Microbial Gastronomy 101: Lesson 1 Chaga Tea
Updated: 3 days ago
Good day mon Petites! Welcome to Microbial Gastronomy here at the Society of Symbionts! I am your teacher, Chef Fermé Brewer! I am so excited to share with you the many ways we work with the giant kind to make ingestion of their nutrients more fun and exciting! You see, the giants are very large and complex compared to most of us. They need a wide variety of things to keep their very complicated systems running and unlike us awesome microbes, they can’t make it on their own! Another unique trait they have is needing to enjoy the experience of taking in the nutrients they use to create energy, silly humans!
Before we get started, let me tell you about myself, I am a classically trained chef from Le Paris! I’ve worked at all the most famous kitchens making beautiful loaves of bread and pastries, wine, beer and so many dishes that not only provided needed nutrients for their health but made them smile and make the ultimate complementary sound, the burp!
Wow Chef, burping sounds like a funny way of saying you like something!
Yes, Yersinia, it is, they giants are indeed very strange! But as I said, giants don’t just envelop nutrients as microbes do, they like to consume them in various ways: hot and cold liquids, chewy masses, crunchy bits, sweet, sour, even frozen things! One thing that is absolutely vital to them is water, they are actually made up of a lot of it. They do get bored with consuming plain water and have come up with many concoctions to ingest it. You see, what we will study here are ways we microbes can help keep the giants healthy, happy, and burping!
So without further adieu, let’s get started with today’s lesson: Chaga, Ginger Tumeric Tea! Let me just sip this special juice, oh wait, uh-oh!
Chef! I'm covered in this red liquid, what's that smell!?!
Oh, that, never mind, that's just my special fermented juice for big microbes, anyways, our fungal friends, Chaga mushrooms are found in birch forests in the northern hemisphere. It grows as a burnt-looking mass on white and yellow birch trees.
I believe Ms. Myco Rhiza will be doing a Chaga Mushroom Hunting Field Trip, so keep your eyes out. It is quite tough and usually requires tools (knife/ax). Chaga can provide nutrients and can assist the giants in several ways:
Nutrient dense food
Lower blood pressure
Lower blood sugar
Prevent cell damage
Lots of antioxidants
May prevent/fight cancer
Slows the aging process
But chaga is quite hard and the giants can't just eat it, so one way they can get it inside is to make a tea out of it. Basically, tea is made by soaking various things in water to add flavor, color, and nutrients. The giants drink it hot or cold and even add other stuff to make it sweet, spicy or creamy. We are going to use two different methods, stovetop, and their new-fangled Instant Pot - boy do they love their gadgets! So get into some groups and let’s cook!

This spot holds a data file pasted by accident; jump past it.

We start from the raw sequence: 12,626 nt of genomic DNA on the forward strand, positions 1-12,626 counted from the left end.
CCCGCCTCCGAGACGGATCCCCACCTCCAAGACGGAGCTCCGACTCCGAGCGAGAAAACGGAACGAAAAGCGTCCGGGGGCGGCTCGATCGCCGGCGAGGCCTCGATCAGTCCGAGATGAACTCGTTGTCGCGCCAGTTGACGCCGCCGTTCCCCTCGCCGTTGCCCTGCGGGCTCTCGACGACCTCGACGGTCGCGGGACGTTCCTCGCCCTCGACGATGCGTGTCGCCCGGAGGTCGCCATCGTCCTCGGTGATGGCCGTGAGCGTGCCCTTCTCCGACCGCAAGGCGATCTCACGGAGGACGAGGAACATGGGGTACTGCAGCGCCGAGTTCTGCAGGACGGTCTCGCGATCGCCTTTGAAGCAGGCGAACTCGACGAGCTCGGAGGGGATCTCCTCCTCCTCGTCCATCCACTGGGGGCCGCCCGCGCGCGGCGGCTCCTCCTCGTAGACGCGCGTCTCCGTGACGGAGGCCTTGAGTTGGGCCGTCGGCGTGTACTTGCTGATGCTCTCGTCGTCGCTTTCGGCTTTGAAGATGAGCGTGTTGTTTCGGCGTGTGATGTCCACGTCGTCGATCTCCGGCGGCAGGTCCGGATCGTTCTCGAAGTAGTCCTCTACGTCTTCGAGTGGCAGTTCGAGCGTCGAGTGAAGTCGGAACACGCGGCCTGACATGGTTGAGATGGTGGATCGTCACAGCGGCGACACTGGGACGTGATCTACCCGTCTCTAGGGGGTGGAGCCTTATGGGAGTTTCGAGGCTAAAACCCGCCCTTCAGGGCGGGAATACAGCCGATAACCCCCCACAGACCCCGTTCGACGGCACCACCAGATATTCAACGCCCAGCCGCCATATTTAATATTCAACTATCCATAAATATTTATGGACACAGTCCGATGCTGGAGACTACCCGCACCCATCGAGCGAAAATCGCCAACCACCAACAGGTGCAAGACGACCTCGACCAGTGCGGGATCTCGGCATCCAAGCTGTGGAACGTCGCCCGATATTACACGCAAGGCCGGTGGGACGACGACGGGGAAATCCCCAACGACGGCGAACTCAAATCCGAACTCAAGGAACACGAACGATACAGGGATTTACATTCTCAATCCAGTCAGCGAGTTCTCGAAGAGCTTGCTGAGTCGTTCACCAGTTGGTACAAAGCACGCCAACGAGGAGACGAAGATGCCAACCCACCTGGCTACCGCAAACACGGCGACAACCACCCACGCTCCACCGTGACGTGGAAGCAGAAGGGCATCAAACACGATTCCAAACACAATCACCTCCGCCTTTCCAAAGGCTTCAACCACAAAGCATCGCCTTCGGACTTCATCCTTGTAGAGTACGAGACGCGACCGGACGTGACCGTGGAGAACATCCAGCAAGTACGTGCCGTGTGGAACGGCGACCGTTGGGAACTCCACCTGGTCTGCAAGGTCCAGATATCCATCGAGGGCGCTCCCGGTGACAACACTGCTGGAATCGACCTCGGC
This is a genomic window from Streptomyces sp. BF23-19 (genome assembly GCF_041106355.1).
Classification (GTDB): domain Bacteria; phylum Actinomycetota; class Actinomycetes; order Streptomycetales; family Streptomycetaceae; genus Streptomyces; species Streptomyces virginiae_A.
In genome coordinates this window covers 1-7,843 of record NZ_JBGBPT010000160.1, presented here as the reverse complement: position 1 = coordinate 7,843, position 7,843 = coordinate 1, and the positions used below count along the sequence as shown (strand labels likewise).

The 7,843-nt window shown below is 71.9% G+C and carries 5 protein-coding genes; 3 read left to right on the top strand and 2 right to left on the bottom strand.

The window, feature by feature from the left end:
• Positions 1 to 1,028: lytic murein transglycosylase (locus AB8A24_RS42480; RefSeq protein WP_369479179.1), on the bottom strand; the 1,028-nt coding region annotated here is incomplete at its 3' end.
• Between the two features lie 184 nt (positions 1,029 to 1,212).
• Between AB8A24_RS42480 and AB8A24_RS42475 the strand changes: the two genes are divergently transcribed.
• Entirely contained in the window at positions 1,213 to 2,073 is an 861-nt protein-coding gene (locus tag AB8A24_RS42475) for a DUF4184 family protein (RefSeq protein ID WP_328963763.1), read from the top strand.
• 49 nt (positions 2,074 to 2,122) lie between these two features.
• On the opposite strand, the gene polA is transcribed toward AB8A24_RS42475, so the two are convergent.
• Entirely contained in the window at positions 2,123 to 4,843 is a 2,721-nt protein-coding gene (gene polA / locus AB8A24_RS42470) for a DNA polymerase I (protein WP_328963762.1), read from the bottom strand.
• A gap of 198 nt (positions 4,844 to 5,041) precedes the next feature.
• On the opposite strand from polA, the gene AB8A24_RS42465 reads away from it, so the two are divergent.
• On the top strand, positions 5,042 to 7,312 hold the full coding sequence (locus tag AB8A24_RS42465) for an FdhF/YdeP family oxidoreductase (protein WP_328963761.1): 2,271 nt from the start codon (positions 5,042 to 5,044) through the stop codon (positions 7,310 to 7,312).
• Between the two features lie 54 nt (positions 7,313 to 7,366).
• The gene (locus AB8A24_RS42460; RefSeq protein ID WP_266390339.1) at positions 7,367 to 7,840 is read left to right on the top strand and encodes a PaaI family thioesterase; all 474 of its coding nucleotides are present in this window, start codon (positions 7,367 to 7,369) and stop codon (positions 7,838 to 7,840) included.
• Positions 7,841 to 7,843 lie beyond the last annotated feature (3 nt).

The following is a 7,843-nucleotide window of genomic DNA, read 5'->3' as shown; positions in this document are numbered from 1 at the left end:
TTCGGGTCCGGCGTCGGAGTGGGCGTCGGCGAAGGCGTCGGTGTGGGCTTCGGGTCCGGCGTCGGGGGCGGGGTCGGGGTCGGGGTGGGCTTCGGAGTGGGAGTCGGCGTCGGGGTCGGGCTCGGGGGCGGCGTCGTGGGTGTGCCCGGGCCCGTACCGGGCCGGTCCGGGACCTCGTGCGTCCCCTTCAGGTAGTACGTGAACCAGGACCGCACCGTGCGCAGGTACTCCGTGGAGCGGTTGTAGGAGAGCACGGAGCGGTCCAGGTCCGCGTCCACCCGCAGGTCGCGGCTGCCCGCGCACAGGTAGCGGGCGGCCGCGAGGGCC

4-5 chunks of Chaga
4-5 chunks ginger root (fresh peeled) - optional - if you like it spicy feel free to increase the ginger
4-5 slices of fresh peeled tumeric root (or 1-2 teaspoons of turmeric powder) - optional
Black Pepper (to release the nutrition in the turmeric)
Chef, Yersinia threw chaga and hit me!
Hey! Don’t throw that Chaga you little rascals - it's pretty hard to find!
For those of you cooking on the stovetop, bring the water to a boil, THEN add your Chaga, ginger, and turmeric and reduce the heat until it is gently simmering and then, just let it simmer for 2-4 hours. Now for 'crobes
with an Instant Pot - put everything in the pot and close it up with the steam knob closed. Use the manual setting to set to LOW pressure for 2-3 hours and let it go! When your timers go off, grab your cheesecloth and place it over your jar (I like to push it down a little and put the jar twist top on to hold it) and carefully pour your tea into the jar.
No, no wait, don’t throw that Chaga away!
Why not Chef?
Set it out to dry - you can reuse it 4-5 times! Go ahead and get rid of that ginger and turmeric - you can clean the cheesecloth and reuse it also (the turmeric does stain everything yellow though, it’s quite a lovely shade)!
Ok, let’s take a look at your tea! It’s a beautiful dark shade and has a woody/spicy smell. Let’s all take a sip, aaaaaaahhhhhhhh, so smooth and lovely! Tastes a little spicy and woodsy doesn’t it? There's a lot of health benefits for the giants and they'll love it! Great job my little friends - you run along to your next class, I think I'm ready for a little nap. Come back next time and I have some notes somewhere around here on our next lesson, now, where did I put that? Maybe it's under my special juice bottle, oh dear, never you mind, I'll find it! Drink your chaga tea and see you next time!